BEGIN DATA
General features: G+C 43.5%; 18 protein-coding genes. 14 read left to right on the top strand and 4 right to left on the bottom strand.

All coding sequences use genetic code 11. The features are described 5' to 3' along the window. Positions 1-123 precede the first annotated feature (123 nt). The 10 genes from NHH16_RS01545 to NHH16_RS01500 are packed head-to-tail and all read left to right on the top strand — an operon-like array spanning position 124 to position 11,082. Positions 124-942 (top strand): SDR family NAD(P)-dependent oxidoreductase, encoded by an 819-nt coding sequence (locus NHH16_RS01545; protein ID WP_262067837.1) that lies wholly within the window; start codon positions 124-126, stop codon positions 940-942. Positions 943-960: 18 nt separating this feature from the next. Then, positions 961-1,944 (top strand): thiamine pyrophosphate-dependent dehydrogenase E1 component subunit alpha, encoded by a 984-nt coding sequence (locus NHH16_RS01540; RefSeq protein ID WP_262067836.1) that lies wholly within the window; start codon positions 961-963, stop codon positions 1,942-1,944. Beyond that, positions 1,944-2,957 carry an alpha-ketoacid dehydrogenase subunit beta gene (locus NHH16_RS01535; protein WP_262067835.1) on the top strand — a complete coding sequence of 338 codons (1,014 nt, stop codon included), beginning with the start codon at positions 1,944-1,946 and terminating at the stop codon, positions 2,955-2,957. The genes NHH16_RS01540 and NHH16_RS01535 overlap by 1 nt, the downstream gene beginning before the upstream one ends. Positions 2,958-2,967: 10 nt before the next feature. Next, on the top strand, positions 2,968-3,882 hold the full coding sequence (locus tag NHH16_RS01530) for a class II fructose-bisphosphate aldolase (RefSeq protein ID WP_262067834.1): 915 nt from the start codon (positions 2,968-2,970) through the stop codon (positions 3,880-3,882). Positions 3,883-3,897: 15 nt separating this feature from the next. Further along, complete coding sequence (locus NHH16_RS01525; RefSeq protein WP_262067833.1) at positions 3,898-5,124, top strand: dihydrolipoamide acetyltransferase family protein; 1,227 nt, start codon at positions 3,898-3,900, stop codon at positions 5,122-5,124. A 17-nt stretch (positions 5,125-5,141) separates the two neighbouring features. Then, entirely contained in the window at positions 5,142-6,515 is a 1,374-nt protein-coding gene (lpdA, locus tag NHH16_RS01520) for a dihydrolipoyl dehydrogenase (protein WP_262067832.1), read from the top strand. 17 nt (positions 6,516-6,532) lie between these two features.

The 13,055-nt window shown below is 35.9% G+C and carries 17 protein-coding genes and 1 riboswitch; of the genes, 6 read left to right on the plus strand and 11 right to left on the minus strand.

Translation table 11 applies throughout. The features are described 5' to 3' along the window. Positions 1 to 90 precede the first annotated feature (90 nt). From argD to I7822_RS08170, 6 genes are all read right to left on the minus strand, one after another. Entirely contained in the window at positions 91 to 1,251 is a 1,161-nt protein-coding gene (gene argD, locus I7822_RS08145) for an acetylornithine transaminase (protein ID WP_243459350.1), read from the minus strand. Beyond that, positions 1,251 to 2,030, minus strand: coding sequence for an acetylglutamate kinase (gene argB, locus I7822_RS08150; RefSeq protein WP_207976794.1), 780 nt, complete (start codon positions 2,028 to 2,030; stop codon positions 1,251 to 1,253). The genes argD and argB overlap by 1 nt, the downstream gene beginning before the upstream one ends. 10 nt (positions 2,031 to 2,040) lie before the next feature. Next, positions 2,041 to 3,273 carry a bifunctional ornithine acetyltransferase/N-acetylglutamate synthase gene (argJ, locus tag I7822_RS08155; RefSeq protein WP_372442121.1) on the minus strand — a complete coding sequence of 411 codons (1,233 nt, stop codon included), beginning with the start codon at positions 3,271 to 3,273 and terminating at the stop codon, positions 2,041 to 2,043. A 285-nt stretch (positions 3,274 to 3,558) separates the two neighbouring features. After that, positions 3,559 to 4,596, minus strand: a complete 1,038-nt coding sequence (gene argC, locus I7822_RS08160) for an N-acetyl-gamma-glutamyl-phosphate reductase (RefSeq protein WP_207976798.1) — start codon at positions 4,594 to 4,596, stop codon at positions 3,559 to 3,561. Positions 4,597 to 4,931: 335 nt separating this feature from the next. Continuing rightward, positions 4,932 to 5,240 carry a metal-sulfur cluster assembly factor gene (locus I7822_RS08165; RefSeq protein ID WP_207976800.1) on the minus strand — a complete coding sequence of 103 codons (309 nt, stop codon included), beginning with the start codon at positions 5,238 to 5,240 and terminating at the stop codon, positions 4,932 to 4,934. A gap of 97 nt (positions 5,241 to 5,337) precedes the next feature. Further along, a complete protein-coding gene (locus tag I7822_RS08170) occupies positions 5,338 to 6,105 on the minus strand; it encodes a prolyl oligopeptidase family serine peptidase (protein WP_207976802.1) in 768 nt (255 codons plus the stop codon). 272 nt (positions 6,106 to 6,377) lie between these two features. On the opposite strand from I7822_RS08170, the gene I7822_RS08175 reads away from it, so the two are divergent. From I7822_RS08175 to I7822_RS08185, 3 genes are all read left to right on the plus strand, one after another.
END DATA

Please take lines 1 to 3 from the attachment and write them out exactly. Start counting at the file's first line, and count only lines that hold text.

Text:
General features: G+C 43.5%; 18 protein-coding genes. 14 read left to right on the top strand and 4 right to left on the bottom strand.

All coding sequences use genetic code 11. The features are described 5' to 3' along the window. Positions 1-123 precede the first annotated feature (123 nt). The 10 genes from NHH16_RS01545 to NHH16_RS01500 are packed head-to-tail and all read left to right on the top strand — an operon-like array spanning position 124 to position 11,082. Positions 124-942 (top strand): SDR family NAD(P)-dependent oxidoreductase, encoded by an 819-nt coding sequence (locus NHH16_RS01545; protein ID WP_262067837.1) that lies wholly within the window; start codon positions 124-126, stop codon positions 940-942. Positions 943-960: 18 nt separating this feature from the next. Then, positions 961-1,944 (top strand): thiamine pyrophosphate-dependent dehydrogenase E1 component subunit alpha, encoded by a 984-nt coding sequence (locus NHH16_RS01540; RefSeq protein ID WP_262067836.1) that lies wholly within the window; start codon positions 961-963, stop codon positions 1,942-1,944. Beyond that, positions 1,944-2,957 carry an alpha-ketoacid dehydrogenase subunit beta gene (locus NHH16_RS01535; protein WP_262067835.1) on the top strand — a complete coding sequence of 338 codons (1,014 nt, stop codon included), beginning with the start codon at positions 1,944-1,946 and terminating at the stop codon, positions 2,955-2,957. The genes NHH16_RS01540 and NHH16_RS01535 overlap by 1 nt, the downstream gene beginning before the upstream one ends. Positions 2,958-2,967: 10 nt before the next feature. Next, on the top strand, positions 2,968-3,882 hold the full coding sequence (locus tag NHH16_RS01530) for a class II fructose-bisphosphate aldolase (RefSeq protein ID WP_262067834.1): 915 nt from the start codon (positions 2,968-2,970) through the stop codon (positions 3,880-3,882). Positions 3,883-3,897: 15 nt separating this feature from the next. Further along, complete coding sequence (locus NHH16_RS01525; RefSeq protein WP_262067833.1) at positions 3,898-5,124, top strand: dihydrolipoamide acetyltransferase family protein; 1,227 nt, start codon at positions 3,898-3,900, stop codon at positions 5,122-5,124. A 17-nt stretch (positions 5,125-5,141) separates the two neighbouring features. Then, entirely contained in the window at positions 5,142-6,515 is a 1,374-nt protein-coding gene (lpdA, locus tag NHH16_RS01520) for a dihydrolipoyl dehydrogenase (protein WP_262067832.1), read from the top strand. 17 nt (positions 6,516-6,532) lie between these two features.

The 13,055-nt window shown below is 35.9% G+C and carries 17 protein-coding genes and 1 riboswitch; of the genes, 6 read left to right on the plus strand and 11 right to left on the minus strand.